STEPPING ON CRACKS
STEPPING ON CRACKS. REFLECTIONS ON MY HOMELAND (With photo gallery)
After almost five decades away, Doreen, a retired senior citizen, returns to her birth country to discover whether she could spend the last days of her life in a place that had nurtured her and contributed to the woman she had become. Indeed, she had departed just two years after British Guiana had received its independence from Great Britain, lowered the Union Jack, raised the Golden Arrowhead, renamed itself Guyana, and set out to chart its path as a cooperative republic.
At first everything seems new and exciting, but soon she finds herself sliding down a path of disillusionment. The old culture resurfaces, trying to drown her in a morass, and soon her “first” world consciousness clashes with a “third” world reality. Yet she finds pleasure in exploring and recording the history of the Linden area as well as the culture embedded deep in her psyche. Eventually, she finds herself stepping on the proverbial crack that would “break her mother’s back.” After six months, she realizes that, like Thomas Wolfe, she “can’t go home again.”
This novel is a fictionalized account of the struggles of my mother’s family, the Allicocks, whose ancestor, the white Scottish owner of Plantation Noit Gedacht, had 8 children with Ann Mansfield, a colored woman. The story explores the history of Linden (McKenzie/Mackenzie) and its place in the development of Guyana, including the conflict between the Allicocks and the Demerara Bauxite Company which acquired much of their ancestral land supposedly by false pretenses.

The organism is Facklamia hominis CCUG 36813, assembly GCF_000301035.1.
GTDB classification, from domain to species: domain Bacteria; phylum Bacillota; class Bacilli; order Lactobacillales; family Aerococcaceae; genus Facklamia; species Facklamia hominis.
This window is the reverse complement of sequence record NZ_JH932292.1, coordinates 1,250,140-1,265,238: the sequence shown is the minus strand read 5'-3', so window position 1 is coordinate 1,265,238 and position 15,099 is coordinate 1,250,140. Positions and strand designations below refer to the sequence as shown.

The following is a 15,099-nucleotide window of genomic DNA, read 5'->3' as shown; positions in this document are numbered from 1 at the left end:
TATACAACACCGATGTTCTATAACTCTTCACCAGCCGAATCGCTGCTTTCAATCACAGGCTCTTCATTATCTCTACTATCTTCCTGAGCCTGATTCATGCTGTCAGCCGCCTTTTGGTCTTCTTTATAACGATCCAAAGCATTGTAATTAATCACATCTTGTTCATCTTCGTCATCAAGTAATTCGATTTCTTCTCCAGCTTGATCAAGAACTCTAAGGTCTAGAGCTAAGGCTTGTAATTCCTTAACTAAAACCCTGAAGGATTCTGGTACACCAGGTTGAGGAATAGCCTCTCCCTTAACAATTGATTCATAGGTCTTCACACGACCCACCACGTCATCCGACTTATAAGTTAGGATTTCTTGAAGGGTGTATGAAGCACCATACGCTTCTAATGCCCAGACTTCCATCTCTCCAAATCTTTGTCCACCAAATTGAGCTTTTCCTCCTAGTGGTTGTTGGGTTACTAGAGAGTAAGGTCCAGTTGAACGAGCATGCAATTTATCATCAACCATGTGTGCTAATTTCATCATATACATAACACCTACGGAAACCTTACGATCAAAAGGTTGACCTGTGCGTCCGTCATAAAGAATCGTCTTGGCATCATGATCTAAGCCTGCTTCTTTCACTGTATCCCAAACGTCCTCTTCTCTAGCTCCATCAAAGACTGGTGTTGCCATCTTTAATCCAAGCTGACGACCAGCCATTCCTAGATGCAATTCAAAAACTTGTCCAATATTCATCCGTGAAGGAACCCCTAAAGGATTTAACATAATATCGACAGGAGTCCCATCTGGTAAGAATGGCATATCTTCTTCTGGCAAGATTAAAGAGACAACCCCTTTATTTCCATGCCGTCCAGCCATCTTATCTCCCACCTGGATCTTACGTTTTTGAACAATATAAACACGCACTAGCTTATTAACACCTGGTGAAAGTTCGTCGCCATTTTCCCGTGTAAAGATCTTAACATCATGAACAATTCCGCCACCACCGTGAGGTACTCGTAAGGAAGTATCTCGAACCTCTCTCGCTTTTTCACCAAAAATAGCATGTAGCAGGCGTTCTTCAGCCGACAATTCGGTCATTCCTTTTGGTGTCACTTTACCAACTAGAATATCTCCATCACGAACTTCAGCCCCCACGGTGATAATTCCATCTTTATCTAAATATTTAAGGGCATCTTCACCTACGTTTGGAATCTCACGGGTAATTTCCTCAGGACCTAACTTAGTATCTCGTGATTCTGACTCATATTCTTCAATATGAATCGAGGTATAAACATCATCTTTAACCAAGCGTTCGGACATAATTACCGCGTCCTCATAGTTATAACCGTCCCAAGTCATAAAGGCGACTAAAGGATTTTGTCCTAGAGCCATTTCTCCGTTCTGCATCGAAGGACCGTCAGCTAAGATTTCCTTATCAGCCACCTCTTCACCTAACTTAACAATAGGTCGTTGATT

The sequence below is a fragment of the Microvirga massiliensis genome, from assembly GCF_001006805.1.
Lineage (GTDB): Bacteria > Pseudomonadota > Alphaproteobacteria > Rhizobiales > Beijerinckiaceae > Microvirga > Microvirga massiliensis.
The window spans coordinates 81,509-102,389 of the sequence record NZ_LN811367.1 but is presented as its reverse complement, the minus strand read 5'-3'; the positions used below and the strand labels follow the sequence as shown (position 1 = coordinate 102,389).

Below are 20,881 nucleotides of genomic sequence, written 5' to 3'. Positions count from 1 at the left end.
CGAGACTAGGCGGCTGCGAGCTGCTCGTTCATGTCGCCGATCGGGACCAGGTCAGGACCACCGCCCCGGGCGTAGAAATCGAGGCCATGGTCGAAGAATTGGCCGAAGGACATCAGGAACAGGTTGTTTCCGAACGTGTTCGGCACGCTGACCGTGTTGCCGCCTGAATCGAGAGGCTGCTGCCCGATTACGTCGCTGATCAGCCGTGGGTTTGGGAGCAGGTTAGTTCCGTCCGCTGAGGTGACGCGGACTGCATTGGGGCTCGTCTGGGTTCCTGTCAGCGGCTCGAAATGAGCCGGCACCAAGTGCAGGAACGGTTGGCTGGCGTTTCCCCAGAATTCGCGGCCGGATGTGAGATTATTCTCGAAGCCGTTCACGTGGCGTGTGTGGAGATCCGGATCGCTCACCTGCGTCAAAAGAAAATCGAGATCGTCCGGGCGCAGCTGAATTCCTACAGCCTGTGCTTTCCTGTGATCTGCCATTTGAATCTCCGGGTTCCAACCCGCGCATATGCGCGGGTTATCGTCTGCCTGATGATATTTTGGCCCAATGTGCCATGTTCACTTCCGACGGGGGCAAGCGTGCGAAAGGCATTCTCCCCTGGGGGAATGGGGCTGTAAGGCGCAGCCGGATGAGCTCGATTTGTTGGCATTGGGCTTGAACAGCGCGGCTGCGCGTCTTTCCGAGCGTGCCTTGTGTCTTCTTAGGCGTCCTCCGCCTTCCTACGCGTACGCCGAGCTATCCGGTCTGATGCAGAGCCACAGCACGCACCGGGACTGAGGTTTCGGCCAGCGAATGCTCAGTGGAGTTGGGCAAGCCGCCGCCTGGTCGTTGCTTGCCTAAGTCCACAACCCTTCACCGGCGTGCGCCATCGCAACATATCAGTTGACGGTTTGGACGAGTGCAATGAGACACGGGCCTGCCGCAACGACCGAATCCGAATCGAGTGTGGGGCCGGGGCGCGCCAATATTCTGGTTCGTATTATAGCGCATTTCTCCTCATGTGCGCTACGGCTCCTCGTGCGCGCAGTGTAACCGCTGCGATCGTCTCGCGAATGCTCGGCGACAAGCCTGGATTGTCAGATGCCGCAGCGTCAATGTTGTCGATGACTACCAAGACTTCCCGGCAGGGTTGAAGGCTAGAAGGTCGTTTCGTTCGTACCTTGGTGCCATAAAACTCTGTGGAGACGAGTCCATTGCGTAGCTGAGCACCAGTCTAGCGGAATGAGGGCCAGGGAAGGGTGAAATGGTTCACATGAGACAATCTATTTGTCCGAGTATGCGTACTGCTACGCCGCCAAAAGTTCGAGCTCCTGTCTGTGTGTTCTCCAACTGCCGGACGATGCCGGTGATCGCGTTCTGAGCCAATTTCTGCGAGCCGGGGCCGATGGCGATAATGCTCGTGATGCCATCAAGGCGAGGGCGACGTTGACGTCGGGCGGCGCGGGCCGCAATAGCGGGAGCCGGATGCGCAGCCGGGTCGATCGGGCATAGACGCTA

This novel is a fictionalized account of the life of Ann Mansfield, the colored woman who had eight children with Robert Frederick Allicock, and her family. It explores her maternal ancestral roots in Africa, the family’s abduction from Africa and their horrendous journey via The Middle Passage, slavery in Guyana, as well as the budding Anti-Slavery movement.
This is a framework novel which explores the struggles of four women surviving in the male dominated society of Guyana, S. America. Returning home for her mother’s funeral, the author reminisces about the women who helped to shape her consciousness. Many lived on the banks of the Demerara River. The stories of Sara and her mother Cleo, Tina, and Sanka unfold within the context of the Guyanese culture – school days, teenage years, adult years, racial tensions, etc.
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